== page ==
EV battery-grade lithium price set to rise 50% within a year- Report
The prices for Electric Vehicles (EV) battery-grade lithium are expected to rise by 50 per cent within the year as it currently stands at an all-time high of $35 per kilogram in Asia, a Rystad Energy analysis shows.
According to the analysis, the hike is expected to keep going up to $50 per kilogram in the second half of the year and hit $52.5 per kilogram in January 2023.
Rystad Energy projection expects the supply of lithium salts to remain tight through the first half of 2022 at least, due to lagging production in China and South America.
“Interest in lithium iron phosphate (LFP) batteries has taken off among manufacturers since early 2021.”
However, manufacturers appear reluctant to sell significant volumes on the spot market, as supply constraints and the ongoing logistical issues caused by the pandemic create bottlenecks in the trading market for lithium salts.
“Chinese producers are hesitant to sell lithium salts on the spot market due to constraints caused by a slowdown in lithium carbonate production in Qinghai province in recent months.
In the same sense, suppliers in South America’s lithium triangle are reluctant to allocate volumes outside long-term contracts despite their planned ramp-up in 2022, taking a cautious stance because of the ongoing logistical challenges.
This supply tightness for lithium salts, combined with the optimistic demand outlook for LFP batteries that typically feed on lithium carbonate, is expected to keep lithium carbonate prices high and support a notable premium over the price for lithium hydroxide in early 2022.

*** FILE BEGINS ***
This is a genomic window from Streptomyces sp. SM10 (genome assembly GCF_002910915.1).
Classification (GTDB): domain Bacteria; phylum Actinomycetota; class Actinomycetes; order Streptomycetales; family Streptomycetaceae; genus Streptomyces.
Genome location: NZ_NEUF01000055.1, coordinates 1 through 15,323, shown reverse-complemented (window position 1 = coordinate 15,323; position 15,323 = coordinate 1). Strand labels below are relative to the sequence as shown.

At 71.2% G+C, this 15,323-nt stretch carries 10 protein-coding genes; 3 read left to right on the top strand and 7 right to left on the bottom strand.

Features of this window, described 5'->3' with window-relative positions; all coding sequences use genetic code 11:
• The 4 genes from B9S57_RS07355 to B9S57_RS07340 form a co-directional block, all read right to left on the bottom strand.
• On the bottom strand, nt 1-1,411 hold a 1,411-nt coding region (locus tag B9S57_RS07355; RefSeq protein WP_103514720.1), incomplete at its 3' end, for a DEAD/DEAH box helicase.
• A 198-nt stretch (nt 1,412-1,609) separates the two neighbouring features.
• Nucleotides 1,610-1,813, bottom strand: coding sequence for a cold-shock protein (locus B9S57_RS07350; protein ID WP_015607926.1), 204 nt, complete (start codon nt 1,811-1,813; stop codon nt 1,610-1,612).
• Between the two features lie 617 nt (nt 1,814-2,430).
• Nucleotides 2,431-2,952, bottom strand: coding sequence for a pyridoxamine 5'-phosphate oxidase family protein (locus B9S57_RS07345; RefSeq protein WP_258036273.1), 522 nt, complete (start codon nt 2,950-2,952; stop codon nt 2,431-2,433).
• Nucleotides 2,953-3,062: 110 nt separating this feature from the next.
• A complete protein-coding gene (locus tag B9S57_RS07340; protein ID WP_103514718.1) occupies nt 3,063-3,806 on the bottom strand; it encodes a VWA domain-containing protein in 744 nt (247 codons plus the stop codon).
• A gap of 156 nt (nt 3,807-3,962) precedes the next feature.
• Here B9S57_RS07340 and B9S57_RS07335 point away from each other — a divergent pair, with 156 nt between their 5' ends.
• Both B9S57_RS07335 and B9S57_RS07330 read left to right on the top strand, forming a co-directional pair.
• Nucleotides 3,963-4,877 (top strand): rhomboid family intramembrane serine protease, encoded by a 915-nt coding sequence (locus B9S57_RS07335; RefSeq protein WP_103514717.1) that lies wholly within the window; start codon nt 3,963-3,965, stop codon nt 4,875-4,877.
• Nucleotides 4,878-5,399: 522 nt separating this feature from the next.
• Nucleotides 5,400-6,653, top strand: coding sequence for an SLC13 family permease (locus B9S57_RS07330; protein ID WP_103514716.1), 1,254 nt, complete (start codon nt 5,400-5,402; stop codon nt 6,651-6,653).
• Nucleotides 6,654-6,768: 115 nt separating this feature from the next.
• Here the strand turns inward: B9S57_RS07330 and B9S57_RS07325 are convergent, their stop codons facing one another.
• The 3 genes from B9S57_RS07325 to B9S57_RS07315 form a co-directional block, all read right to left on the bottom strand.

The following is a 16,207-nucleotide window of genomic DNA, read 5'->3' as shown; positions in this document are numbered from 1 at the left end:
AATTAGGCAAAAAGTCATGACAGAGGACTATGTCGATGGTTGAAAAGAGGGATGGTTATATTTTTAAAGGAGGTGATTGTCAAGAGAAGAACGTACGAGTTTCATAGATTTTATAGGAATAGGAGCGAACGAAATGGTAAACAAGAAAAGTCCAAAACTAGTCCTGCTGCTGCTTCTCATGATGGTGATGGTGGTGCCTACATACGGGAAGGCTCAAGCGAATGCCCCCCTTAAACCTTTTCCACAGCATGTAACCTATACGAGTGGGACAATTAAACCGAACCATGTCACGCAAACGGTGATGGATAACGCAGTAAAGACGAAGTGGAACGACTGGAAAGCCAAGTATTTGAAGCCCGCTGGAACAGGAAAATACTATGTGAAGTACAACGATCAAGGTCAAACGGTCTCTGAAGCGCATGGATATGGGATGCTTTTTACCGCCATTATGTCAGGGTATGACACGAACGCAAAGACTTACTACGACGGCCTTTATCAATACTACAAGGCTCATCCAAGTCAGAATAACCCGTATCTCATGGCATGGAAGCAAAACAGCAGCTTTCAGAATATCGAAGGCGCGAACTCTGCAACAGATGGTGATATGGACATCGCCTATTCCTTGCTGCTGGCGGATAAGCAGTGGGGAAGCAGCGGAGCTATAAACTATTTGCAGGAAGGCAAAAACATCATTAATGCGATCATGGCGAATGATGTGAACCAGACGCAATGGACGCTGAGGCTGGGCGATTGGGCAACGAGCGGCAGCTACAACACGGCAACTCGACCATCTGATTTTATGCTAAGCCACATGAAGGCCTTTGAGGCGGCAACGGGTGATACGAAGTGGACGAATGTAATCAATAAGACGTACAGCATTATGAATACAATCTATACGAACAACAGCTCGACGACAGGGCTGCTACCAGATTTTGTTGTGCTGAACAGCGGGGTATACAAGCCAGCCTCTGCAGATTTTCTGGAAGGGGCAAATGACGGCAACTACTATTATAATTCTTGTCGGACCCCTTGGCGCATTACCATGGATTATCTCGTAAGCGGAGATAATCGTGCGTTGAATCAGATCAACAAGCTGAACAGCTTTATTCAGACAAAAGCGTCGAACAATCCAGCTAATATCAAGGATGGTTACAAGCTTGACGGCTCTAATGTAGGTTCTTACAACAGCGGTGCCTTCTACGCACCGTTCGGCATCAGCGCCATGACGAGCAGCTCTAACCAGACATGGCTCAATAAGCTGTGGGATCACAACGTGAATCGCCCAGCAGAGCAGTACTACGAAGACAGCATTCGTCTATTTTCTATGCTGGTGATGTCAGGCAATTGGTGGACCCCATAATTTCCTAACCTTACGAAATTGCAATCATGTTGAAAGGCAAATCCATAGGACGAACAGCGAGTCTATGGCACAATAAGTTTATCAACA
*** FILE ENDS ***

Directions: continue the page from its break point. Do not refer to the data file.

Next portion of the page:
However, the Energy firm estimates this premium will gradually narrow after seasonal supply bottlenecks ease in China and a ramp-up plan in South America materializes.
Susan Zou, senior analyst on Rystad Energy’s battery materials team, said, “A fresh new driver for China’s lithium market is lithium contract prices on the Changzhou Zhonglianjin exchange platform.
“Launched some six months ago, the futures contracts have driven sentiment in the market to some extent, especially over the past two months.
“This has contributed significantly to the current momentum in lithium prices in China and made trader-suppliers who have attempted to destock in January hold back from selling for now,” she said.
In furtherance, Zou said that the Changzhou’s lithium contract price for February 2022 hit an intraday high of Chinese Yuan Renminbi (CNY) 418,500 per tonne on January 10, up 14.34 per cent from CNY 366,000 per tonne at the close on December 31, 2021.
“The contract price then dropped to CNY 345,500 per tonne at close on January 12.
“However, it is still too early to say whether Changzhou’s lithium contract price will repeat the success of the cobalt contract on Wuxi, which has long dictated cobalt prices in China’s physical market,” she said.